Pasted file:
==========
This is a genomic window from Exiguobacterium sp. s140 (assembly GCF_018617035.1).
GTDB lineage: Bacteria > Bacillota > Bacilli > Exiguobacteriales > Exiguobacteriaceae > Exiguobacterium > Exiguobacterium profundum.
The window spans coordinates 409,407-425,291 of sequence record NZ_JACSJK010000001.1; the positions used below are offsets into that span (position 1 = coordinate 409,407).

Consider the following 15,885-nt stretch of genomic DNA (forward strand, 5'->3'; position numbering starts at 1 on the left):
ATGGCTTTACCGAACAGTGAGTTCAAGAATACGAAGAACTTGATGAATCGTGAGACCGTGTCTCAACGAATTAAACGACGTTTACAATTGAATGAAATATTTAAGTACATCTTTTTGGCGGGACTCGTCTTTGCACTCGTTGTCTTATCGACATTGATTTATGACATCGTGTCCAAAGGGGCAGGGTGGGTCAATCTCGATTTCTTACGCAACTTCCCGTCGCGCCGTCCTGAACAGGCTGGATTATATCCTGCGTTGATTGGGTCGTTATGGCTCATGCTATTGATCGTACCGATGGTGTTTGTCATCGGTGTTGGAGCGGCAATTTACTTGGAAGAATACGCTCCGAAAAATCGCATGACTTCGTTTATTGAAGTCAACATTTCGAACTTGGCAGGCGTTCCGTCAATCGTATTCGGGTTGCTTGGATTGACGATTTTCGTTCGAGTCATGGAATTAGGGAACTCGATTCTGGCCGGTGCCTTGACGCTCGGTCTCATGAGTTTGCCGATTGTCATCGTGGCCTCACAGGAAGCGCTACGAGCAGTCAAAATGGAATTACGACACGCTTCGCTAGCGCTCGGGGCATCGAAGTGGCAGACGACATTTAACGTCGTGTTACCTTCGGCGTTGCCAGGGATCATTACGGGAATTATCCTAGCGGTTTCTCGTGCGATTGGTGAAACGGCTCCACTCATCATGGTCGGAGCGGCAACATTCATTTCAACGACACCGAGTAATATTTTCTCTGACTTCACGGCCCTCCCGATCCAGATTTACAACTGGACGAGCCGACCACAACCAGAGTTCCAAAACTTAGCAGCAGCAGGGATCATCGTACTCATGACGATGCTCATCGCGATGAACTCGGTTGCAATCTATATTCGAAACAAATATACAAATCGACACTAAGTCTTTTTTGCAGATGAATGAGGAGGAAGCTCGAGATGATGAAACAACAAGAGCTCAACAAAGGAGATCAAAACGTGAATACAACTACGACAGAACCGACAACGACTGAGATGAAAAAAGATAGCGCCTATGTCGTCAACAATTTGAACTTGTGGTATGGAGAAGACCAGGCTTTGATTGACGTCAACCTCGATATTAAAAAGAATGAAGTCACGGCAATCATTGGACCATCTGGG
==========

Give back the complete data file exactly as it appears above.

This is a genomic window from Exiguobacterium sp. s140 (assembly GCF_018617035.1).
GTDB lineage: Bacteria > Bacillota > Bacilli > Exiguobacteriales > Exiguobacteriaceae > Exiguobacterium > Exiguobacterium profundum.
The window spans coordinates 409,407-425,291 of sequence record NZ_JACSJK010000001.1; the positions used below are offsets into that span (position 1 = coordinate 409,407).

Consider the following 15,885-nt stretch of genomic DNA (forward strand, 5'->3'; position numbering starts at 1 on the left):
ATGGCTTTACCGAACAGTGAGTTCAAGAATACGAAGAACTTGATGAATCGTGAGACCGTGTCTCAACGAATTAAACGACGTTTACAATTGAATGAAATATTTAAGTACATCTTTTTGGCGGGACTCGTCTTTGCACTCGTTGTCTTATCGACATTGATTTATGACATCGTGTCCAAAGGGGCAGGGTGGGTCAATCTCGATTTCTTACGCAACTTCCCGTCGCGCCGTCCTGAACAGGCTGGATTATATCCTGCGTTGATTGGGTCGTTATGGCTCATGCTATTGATCGTACCGATGGTGTTTGTCATCGGTGTTGGAGCGGCAATTTACTTGGAAGAATACGCTCCGAAAAATCGCATGACTTCGTTTATTGAAGTCAACATTTCGAACTTGGCAGGCGTTCCGTCAATCGTATTCGGGTTGCTTGGATTGACGATTTTCGTTCGAGTCATGGAATTAGGGAACTCGATTCTGGCCGGTGCCTTGACGCTCGGTCTCATGAGTTTGCCGATTGTCATCGTGGCCTCACAGGAAGCGCTACGAGCAGTCAAAATGGAATTACGACACGCTTCGCTAGCGCTCGGGGCATCGAAGTGGCAGACGACATTTAACGTCGTGTTACCTTCGGCGTTGCCAGGGATCATTACGGGAATTATCCTAGCGGTTTCTCGTGCGATTGGTGAAACGGCTCCACTCATCATGGTCGGAGCGGCAACATTCATTTCAACGACACCGAGTAATATTTTCTCTGACTTCACGGCCCTCCCGATCCAGATTTACAACTGGACGAGCCGACCACAACCAGAGTTCCAAAACTTAGCAGCAGCAGGGATCATCGTACTCATGACGATGCTCATCGCGATGAACTCGGTTGCAATCTATATTCGAAACAAATATACAAATCGACACTAAGTCTTTTTTGCAGATGAATGAGGAGGAAGCTCGAGATGATGAAACAACAAGAGCTCAACAAAGGAGATCAAAACGTGAATACAACTACGACAGAACCGACAACGACTGAGATGAAAAAAGATAGCGCCTATGTCGTCAACAATTTGAACTTGTGGTATGGAGAAGACCAGGCTTTGATTGACGTCAACCTCGATATTAAAAAGAATGAAGTCACGGCAATCATTGGACCATCTGGG